“Our Home Is Now
Polish National Home of Hartford Hosts
Naturalization Ceremony for 55 New American Citizens
HARTFORD, CT – The Polish National Home of Hartford was proud to host 55 immigrants from 28 countries as they were sworn in to become new American citizens on Friday afternoon, filling its historic Chopin Ballroom with excited families and honored guests. The ceremony was the culmination of months of careful preparation and is the start of an ongoing partnership with the United States Citizenship & Immigration Services Hartford Field Office, which administers the Oath of Allegiance to more than 10,000 new citizens every year.
Speaking to the Hartford Courant, USCIS representative Erika Taylor said of the federal agency’s interest in holding large naturalization ceremonies at the Polish National Home of Hartford, “We picked the Polish Home because it really is the core of Hartford.”
The ceremony brought together an exciting team of stakeholders and participants in Hartford’s continued revival. The district office of Senator Chris Murphy, a close neighbor of the Polish National Home in the newly-restored Colt Building, was instrumental in forming this important partnership, bringing together federal immigration officials and the PNH, a 100-year-old nonprofit organization founded by first-generation Polish immigrants to serve the immigrant communities of Hartford. The Hartford Underground, a thriving swing dance society run by young Hartford residents, and which holds its popular dances in the PNH’s historic Art Deco Chopin Ballroom every Thursday night, provided volunteers to assist with the preparations for this important ceremony. And the Honorable Luke Bronin, Mayor of the City of Hartford, inspired all assembled for the ceremony with a powerful keynote speech.
Ms. Asha Lassen, President of the Hartford Polish Saturday School and the Event & Marketing Coordinator of the Polish National Home, served as the master of ceremonies, setting the tone for this moving event as she spoke to the 55 candidates for citizenship. “I once sat where you are sitting. I once felt what you are feeling now.” She told those gathered of her own incredible journey as a 15-year-old, from the oppression, violence, and political turmoil of Gdansk in the Communist era, to the land of opportunity. Ms. Lassen said that her story was reflective of so many of the gathered candidates’ own stories: their hard work overcoming adversity, and their long journey to find, what she called, “Hope, and home, at last.”
President of the PNH Robert Kwasnicki formally welcomed the assembly in several languages, and congratulatory remarks were made by Poland’s new Honorary Consul to the State of Connecticut, Darek Barcikowski. Honorary Consul Barcikowski encouraged the candidates for citizenship to become active participants in American democracy: voting, volunteering, and even running for political office.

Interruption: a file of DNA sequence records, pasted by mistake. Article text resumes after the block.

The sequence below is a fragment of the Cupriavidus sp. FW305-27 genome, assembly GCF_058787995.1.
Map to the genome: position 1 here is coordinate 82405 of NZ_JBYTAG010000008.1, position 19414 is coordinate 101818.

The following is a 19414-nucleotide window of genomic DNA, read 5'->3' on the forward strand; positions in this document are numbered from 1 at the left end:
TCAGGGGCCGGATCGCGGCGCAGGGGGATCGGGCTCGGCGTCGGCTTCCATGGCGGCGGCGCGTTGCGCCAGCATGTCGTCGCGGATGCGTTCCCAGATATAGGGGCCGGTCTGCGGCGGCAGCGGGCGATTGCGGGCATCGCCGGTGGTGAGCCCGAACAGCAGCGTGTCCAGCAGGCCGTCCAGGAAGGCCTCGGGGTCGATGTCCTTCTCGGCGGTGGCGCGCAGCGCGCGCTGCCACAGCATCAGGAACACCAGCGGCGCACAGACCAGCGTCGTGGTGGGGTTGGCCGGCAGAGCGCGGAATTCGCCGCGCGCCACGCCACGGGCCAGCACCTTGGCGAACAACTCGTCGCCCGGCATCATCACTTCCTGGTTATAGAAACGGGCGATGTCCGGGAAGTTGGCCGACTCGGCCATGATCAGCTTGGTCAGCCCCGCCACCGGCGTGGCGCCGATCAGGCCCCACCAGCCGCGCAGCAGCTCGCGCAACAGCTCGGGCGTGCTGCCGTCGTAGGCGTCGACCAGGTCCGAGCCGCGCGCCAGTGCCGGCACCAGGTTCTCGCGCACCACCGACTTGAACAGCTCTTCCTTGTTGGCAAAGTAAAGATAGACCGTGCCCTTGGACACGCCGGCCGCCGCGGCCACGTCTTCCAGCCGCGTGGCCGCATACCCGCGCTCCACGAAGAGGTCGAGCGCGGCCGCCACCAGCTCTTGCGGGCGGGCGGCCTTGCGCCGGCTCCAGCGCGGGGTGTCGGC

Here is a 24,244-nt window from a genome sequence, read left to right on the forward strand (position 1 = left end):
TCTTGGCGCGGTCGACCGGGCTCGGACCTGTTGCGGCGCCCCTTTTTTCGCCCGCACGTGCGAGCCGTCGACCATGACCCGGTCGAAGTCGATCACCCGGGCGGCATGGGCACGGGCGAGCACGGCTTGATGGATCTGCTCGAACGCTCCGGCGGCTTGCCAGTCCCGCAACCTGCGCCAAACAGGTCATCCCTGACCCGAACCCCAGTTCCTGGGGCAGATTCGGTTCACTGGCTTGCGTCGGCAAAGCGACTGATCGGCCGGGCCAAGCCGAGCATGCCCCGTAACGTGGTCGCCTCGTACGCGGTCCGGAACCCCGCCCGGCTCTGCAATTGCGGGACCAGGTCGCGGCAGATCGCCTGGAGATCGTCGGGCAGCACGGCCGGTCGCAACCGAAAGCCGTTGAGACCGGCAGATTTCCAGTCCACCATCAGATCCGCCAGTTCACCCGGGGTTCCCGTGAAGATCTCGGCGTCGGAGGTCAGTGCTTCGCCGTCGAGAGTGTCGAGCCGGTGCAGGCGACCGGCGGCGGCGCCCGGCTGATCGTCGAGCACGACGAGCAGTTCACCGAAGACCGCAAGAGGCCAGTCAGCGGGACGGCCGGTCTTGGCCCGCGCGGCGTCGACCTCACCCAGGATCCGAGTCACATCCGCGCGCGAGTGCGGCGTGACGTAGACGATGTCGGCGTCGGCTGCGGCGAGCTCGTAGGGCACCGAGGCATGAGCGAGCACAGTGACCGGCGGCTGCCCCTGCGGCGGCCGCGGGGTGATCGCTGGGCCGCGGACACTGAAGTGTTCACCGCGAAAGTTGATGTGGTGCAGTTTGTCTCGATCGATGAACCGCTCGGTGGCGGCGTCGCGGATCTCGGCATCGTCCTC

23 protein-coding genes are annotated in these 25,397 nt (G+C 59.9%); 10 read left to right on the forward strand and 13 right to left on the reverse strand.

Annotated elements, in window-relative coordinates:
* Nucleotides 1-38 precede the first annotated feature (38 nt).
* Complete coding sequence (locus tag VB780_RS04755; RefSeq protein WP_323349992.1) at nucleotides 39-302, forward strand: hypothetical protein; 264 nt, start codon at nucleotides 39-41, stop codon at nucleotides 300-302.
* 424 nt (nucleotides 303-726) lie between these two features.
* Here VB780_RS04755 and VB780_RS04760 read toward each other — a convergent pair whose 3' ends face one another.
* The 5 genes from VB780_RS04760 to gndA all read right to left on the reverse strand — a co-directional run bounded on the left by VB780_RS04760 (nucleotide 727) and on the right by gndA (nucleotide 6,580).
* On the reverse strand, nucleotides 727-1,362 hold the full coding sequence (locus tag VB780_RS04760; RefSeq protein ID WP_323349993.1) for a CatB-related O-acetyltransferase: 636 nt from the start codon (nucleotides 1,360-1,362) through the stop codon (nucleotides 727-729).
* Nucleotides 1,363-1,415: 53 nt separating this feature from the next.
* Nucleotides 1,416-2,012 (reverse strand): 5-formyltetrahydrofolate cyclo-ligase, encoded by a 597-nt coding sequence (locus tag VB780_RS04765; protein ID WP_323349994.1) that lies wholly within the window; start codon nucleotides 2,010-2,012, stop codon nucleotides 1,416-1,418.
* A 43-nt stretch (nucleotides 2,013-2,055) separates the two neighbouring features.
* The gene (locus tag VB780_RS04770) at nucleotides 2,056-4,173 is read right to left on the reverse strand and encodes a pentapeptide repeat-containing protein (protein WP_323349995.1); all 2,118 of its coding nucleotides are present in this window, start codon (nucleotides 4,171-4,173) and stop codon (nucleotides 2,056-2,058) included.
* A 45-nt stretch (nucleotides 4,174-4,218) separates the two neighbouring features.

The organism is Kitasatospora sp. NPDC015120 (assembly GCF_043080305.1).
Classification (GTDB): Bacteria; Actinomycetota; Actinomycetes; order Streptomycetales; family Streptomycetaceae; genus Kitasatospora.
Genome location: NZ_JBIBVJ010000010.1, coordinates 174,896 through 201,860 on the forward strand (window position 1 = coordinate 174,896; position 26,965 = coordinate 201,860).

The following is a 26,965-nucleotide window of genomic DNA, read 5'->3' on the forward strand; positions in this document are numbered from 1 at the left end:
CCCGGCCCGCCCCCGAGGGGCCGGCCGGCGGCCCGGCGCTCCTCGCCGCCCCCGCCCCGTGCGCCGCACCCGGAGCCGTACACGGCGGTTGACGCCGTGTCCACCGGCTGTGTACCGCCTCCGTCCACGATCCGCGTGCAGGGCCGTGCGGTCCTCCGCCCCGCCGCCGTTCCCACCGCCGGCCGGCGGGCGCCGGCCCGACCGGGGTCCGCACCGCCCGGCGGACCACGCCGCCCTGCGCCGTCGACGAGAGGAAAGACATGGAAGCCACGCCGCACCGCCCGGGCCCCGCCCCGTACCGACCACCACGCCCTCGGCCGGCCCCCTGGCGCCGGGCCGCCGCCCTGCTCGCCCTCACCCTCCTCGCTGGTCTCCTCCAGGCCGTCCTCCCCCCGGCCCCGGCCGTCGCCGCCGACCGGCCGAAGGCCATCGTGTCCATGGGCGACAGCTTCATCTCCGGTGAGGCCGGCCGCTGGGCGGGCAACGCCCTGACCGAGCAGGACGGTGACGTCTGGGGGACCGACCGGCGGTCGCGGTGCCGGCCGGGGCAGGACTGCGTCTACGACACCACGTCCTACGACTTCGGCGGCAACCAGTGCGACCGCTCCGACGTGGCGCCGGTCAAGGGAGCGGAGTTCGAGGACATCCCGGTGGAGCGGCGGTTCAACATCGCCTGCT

Congressman John Larson’s district aide Gladys Mercado, who specializes in immigration issues, urged those gathered to reach out to her if they ever have need of assistance, and gave each of the new citizens a letter of congratulations from the Congressman.
As he administered the Oath of Allegiance to the new citizens, Federal Judge Anthony Covello praised the American education system, and urged those gathered to continue their studies with a lifelong dedication to learning. Judge Covello said that he hoped that even as the new citizens endeavored to gain deeper mastery over the English language, they would teach their home country’s language to their children and grandchildren as a proud cultural tradition.
The honored keynote speaker of the ceremony, longtime PNH supporter Mayor Luke Bronin, continued on that theme, saying that the love of one’s native culture and the ideals of America are intertwined. Mayor Bronin harkened back to the country’s history of difficult journeys, from impoverished Irish and Chinese laborers to enslaved Africans to Jews fleeing religious persecution, and noted that in a contemporary United States home to multitudes from every continent, “America has never been more American.” Mayor Bronin said that it was the devotion to liberty that made one an American.
As Ms. Lassen brought the ceremony to a close, she urged them and their families to always feel welcome at the Polish National Home. In this historic gathering place built by and for newcomers to this great country, Ms. Lassen spoke with pride to her new fellow citizens: “This is now your Home.”
In bottom photo: From Left – Federal Judge Anthony Covello, Asha Lassen -Master of Ceremonies, President of Hartford Polish Saturday School, and Marketing and Event Coordinator at the Polish National Home, Hartford Mayor Luke Bronin, Robert Kwasnicki – President of The Polish National Home, Darek Barcikowski – Polish Honorary Consul in CT.
About the Polish National Home of Hartford:
In 1917, Hartford’s Polish immigrant community incorporated the Polish National Home in order to build a center for family and culture in the New World. After twelve years of hard work, these first-generation laborers had saved the funds to build what would become the city’s grand Art Deco venue. Ground was broken one day after the start of the Great Depression; the four-story masonry building was completed in 1930. The Polish National Home’s Chopin Ballroom has been a center for jazz concerts, swing dances and movie double features, a stage for political rallies and theater performances, a gathering place for countless weddings and baptisms – a home where all are welcome to join the family, and countless memories have been made. Now celebrating its 100th year since this member-controlled nonprofit’s founding, the Polish National Home continues to serve as the heart of a community, and a proud partner in Hartford’s revival.